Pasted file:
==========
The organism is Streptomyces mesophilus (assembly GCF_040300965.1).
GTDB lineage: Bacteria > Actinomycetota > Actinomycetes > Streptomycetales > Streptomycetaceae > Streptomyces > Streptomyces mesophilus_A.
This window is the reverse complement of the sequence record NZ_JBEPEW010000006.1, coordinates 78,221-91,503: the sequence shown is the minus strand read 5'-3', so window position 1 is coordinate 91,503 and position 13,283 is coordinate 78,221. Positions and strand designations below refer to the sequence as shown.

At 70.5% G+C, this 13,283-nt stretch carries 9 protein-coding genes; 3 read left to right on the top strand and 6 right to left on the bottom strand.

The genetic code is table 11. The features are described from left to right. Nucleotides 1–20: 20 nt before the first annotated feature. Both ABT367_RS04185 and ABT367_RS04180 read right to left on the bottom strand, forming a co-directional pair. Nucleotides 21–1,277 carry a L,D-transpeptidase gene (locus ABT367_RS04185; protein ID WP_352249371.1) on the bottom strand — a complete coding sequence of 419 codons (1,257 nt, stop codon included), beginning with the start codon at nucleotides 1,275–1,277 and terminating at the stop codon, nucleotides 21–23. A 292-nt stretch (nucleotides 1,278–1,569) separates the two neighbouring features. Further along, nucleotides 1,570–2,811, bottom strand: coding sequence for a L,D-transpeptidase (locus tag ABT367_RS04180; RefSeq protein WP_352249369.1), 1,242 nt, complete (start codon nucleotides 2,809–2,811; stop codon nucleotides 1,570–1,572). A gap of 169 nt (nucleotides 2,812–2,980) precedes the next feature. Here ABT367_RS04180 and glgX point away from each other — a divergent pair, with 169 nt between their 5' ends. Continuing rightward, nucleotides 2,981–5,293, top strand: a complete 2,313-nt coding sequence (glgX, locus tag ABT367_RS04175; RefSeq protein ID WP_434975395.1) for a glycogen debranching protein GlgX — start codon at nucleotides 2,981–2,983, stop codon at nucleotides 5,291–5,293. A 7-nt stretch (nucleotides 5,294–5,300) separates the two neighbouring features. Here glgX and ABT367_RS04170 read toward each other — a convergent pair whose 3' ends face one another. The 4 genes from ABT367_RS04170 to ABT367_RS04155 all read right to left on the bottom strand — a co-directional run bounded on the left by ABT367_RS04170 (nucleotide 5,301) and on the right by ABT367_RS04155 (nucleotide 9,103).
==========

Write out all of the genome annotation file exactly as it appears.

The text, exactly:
The organism is Streptomyces mesophilus (assembly GCF_040300965.1).
GTDB lineage: Bacteria > Actinomycetota > Actinomycetes > Streptomycetales > Streptomycetaceae > Streptomyces > Streptomyces mesophilus_A.
This window is the reverse complement of the sequence record NZ_JBEPEW010000006.1, coordinates 78,221-91,503: the sequence shown is the minus strand read 5'-3', so window position 1 is coordinate 91,503 and position 13,283 is coordinate 78,221. Positions and strand designations below refer to the sequence as shown.

At 70.5% G+C, this 13,283-nt stretch carries 9 protein-coding genes; 3 read left to right on the top strand and 6 right to left on the bottom strand.

The genetic code is table 11. The features are described from left to right. Nucleotides 1–20: 20 nt before the first annotated feature. Both ABT367_RS04185 and ABT367_RS04180 read right to left on the bottom strand, forming a co-directional pair. Nucleotides 21–1,277 carry a L,D-transpeptidase gene (locus ABT367_RS04185; protein ID WP_352249371.1) on the bottom strand — a complete coding sequence of 419 codons (1,257 nt, stop codon included), beginning with the start codon at nucleotides 1,275–1,277 and terminating at the stop codon, nucleotides 21–23. A 292-nt stretch (nucleotides 1,278–1,569) separates the two neighbouring features. Further along, nucleotides 1,570–2,811, bottom strand: coding sequence for a L,D-transpeptidase (locus tag ABT367_RS04180; RefSeq protein WP_352249369.1), 1,242 nt, complete (start codon nucleotides 2,809–2,811; stop codon nucleotides 1,570–1,572). A gap of 169 nt (nucleotides 2,812–2,980) precedes the next feature. Here ABT367_RS04180 and glgX point away from each other — a divergent pair, with 169 nt between their 5' ends. Continuing rightward, nucleotides 2,981–5,293, top strand: a complete 2,313-nt coding sequence (glgX, locus tag ABT367_RS04175; RefSeq protein ID WP_434975395.1) for a glycogen debranching protein GlgX — start codon at nucleotides 2,981–2,983, stop codon at nucleotides 5,291–5,293. A 7-nt stretch (nucleotides 5,294–5,300) separates the two neighbouring features. Here glgX and ABT367_RS04170 read toward each other — a convergent pair whose 3' ends face one another. The 4 genes from ABT367_RS04170 to ABT367_RS04155 all read right to left on the bottom strand — a co-directional run bounded on the left by ABT367_RS04170 (nucleotide 5,301) and on the right by ABT367_RS04155 (nucleotide 9,103).